Her displeasure was plain.
“My apologies for being disrespectful. Being shot tends to make a man short-tempered.”
She held his gaze unflinchingly as if to remind him she’d already offered her apology, more than once. Colt found himself drawn to the determination she radiated. “What else did I fail to ask?”
The passage is written from Colt’s point of view, but as we’ll see, Regan subtly dominates the conversation. The first two lines show Colt following her lead (“She sat and he followed”) and expressing uncertainty over how to direct the conversation. Already this setup reverses important elements of Colt and Regan’s relationship dynamic. As a mail-order bride, Regan is the one who has had to come to Colt, to meet him in the position he’s already taken as a resident of the town of Paradise. In these first two lines, we see Colt meeting Regan where she’s at, and plunging ahead without a road map.
One of the most significant disadvantages Regan faces is how much she doesn’t know about Colt’s life. So it’s significant that when Regan maneuvers the conversation, she does so not by force, but by subtly controlling gaps in information, asking for more when she needs it, and leaving out information in a way that forces Colt to seek more knowledge of her.
The conversation starts out simply, with the two characters feeling each other out. Colt makes a statement (“Your letters made me believe we’d be compatible”), Regan asks a leading question for more information (“And now?”), and Colt follows up with an answering statement (“Now, I’m trying to reconcile the woman I thought you to be from your letters with the woman seated here.”)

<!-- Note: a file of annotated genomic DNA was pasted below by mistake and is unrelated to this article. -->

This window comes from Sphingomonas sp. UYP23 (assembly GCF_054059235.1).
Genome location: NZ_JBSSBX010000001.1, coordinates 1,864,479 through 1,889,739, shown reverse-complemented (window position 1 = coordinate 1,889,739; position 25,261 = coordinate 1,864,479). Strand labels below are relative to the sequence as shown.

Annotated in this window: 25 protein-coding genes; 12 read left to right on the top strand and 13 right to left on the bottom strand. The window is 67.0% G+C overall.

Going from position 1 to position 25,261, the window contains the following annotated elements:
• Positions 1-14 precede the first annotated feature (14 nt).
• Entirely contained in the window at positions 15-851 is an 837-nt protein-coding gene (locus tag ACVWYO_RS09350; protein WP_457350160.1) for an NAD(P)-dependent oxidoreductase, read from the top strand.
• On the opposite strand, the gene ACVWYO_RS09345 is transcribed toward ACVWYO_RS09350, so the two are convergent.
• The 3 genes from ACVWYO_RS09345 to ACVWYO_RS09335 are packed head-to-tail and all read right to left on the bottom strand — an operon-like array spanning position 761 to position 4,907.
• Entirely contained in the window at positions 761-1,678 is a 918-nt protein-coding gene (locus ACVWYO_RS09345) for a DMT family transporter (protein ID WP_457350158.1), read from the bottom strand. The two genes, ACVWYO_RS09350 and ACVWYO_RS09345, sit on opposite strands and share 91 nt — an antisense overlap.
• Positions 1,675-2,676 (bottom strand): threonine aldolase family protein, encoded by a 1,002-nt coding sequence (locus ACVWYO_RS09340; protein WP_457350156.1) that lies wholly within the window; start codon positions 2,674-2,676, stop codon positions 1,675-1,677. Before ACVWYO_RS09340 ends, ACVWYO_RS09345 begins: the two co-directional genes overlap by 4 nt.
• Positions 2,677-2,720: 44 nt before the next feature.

While Colt hasn’t asked any questions yet, he indirectly solicits Regan’s help in reconciling the gaps he’s perceiving between her letters and her reality. Regan, however, has little time for his indirectness. She first corrects him (“They’re one and the same”), defends herself (“I answered your letters truthfully”) and then, critically, points out his fundamental conversational flaw: he assumes rather than asks (“You never asked if I knew how to shoot”).
This begins Regan’s process of redressing the information gap between herself and Colt. She takes the next turn in the conversation, and it’s also a conversational turning point. Regan is a direct speaker who doesn’t often use the passive voice, which makes her use of it in the next exchange stand out, particularly the sentence “My sister and I were taught to carry a firearm for protection.” By leaving out the active subject – about whom she knows Colt is curious – she makes Colt ask for the information he wants, rather than continue in his assumptions. And the subtly-placed but powerful passive construction has the desired effect. Colt is now the one asking questions (“By this neighbor?”).